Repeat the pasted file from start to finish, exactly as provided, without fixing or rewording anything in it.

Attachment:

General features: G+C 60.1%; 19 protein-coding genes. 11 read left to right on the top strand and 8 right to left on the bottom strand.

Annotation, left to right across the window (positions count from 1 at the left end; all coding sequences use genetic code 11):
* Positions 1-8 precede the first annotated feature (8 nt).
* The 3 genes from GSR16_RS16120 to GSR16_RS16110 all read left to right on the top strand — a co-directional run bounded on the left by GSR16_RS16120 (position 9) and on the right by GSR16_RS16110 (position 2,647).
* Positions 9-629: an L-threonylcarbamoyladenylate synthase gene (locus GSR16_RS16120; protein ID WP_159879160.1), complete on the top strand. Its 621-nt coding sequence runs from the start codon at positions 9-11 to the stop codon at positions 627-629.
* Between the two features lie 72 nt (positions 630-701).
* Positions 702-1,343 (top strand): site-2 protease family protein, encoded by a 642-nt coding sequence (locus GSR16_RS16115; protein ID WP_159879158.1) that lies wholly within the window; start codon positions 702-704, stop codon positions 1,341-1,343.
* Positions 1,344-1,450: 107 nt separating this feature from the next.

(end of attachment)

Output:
General features: G+C 60.1%; 19 protein-coding genes. 11 read left to right on the top strand and 8 right to left on the bottom strand.

Annotation, left to right across the window (positions count from 1 at the left end; all coding sequences use genetic code 11):
* Positions 1-8 precede the first annotated feature (8 nt).
* The 3 genes from GSR16_RS16120 to GSR16_RS16110 all read left to right on the top strand — a co-directional run bounded on the left by GSR16_RS16120 (position 9) and on the right by GSR16_RS16110 (position 2,647).
* Positions 9-629: an L-threonylcarbamoyladenylate synthase gene (locus GSR16_RS16120; protein ID WP_159879160.1), complete on the top strand. Its 621-nt coding sequence runs from the start codon at positions 9-11 to the stop codon at positions 627-629.
* Between the two features lie 72 nt (positions 630-701).
* Positions 702-1,343 (top strand): site-2 protease family protein, encoded by a 642-nt coding sequence (locus GSR16_RS16115; protein ID WP_159879158.1) that lies wholly within the window; start codon positions 702-704, stop codon positions 1,341-1,343.
* Positions 1,344-1,450: 107 nt separating this feature from the next.